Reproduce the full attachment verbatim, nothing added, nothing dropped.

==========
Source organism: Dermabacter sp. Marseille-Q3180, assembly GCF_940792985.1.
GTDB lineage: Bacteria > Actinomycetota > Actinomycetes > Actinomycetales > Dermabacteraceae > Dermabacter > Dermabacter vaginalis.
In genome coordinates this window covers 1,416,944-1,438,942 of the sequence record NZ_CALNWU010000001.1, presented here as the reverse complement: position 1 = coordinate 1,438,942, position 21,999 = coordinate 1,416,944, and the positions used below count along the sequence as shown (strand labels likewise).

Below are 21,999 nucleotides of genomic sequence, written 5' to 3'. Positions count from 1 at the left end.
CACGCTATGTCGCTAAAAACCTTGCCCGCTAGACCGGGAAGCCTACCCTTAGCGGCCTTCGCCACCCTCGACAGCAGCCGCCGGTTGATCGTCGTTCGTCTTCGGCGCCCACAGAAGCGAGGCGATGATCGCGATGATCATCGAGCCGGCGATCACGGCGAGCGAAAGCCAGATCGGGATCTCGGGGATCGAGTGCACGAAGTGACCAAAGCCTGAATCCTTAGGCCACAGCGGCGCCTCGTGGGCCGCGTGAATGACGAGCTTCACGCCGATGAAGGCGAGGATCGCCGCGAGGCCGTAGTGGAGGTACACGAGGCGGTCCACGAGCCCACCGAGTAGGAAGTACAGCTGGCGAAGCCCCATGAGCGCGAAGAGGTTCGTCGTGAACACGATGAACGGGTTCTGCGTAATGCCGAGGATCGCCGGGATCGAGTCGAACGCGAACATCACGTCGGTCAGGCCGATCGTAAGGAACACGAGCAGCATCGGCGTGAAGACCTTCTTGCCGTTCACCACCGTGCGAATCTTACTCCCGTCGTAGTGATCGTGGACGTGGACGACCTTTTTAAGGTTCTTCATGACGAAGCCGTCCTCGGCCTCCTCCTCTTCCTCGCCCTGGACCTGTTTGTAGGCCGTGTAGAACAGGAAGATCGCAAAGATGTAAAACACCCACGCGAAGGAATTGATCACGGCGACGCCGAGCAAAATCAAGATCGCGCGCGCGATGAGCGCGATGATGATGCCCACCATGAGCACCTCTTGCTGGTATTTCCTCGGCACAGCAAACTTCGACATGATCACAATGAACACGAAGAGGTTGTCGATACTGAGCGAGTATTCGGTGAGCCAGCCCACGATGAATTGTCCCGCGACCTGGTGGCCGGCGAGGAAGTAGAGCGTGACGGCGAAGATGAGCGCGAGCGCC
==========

Source organism: Dermabacter sp. Marseille-Q3180, assembly GCF_940792985.1.
GTDB lineage: Bacteria > Actinomycetota > Actinomycetes > Actinomycetales > Dermabacteraceae > Dermabacter > Dermabacter vaginalis.
In genome coordinates this window covers 1,416,944-1,438,942 of the sequence record NZ_CALNWU010000001.1, presented here as the reverse complement: position 1 = coordinate 1,438,942, position 21,999 = coordinate 1,416,944, and the positions used below count along the sequence as shown (strand labels likewise).

Below are 21,999 nucleotides of genomic sequence, written 5' to 3'. Positions count from 1 at the left end.
CACGCTATGTCGCTAAAAACCTTGCCCGCTAGACCGGGAAGCCTACCCTTAGCGGCCTTCGCCACCCTCGACAGCAGCCGCCGGTTGATCGTCGTTCGTCTTCGGCGCCCACAGAAGCGAGGCGATGATCGCGATGATCATCGAGCCGGCGATCACGGCGAGCGAAAGCCAGATCGGGATCTCGGGGATCGAGTGCACGAAGTGACCAAAGCCTGAATCCTTAGGCCACAGCGGCGCCTCGTGGGCCGCGTGAATGACGAGCTTCACGCCGATGAAGGCGAGGATCGCCGCGAGGCCGTAGTGGAGGTACACGAGGCGGTCCACGAGCCCACCGAGTAGGAAGTACAGCTGGCGAAGCCCCATGAGCGCGAAGAGGTTCGTCGTGAACACGATGAACGGGTTCTGCGTAATGCCGAGGATCGCCGGGATCGAGTCGAACGCGAACATCACGTCGGTCAGGCCGATCGTAAGGAACACGAGCAGCATCGGCGTGAAGACCTTCTTGCCGTTCACCACCGTGCGAATCTTACTCCCGTCGTAGTGATCGTGGACGTGGACGACCTTTTTAAGGTTCTTCATGACGAAGCCGTCCTCGGCCTCCTCCTCTTCCTCGCCCTGGACCTGTTTGTAGGCCGTGTAGAACAGGAAGATCGCAAAGATGTAAAACACCCACGCGAAGGAATTGATCACGGCGACGCCGAGCAAAATCAAGATCGCGCGCGCGATGAGCGCGATGATGATGCCCACCATGAGCACCTCTTGCTGGTATTTCCTCGGCACAGCAAACTTCGACATGATCACAATGAACACGAAGAGGTTGTCGATACTGAGCGAGTATTCGGTGAGCCAGCCCACGATGAATTGTCCCGCGACCTGGTGGCCGGCGAGGAAGTAGAGCGTGACGGCGAAGATGAGCGCGAGCGCC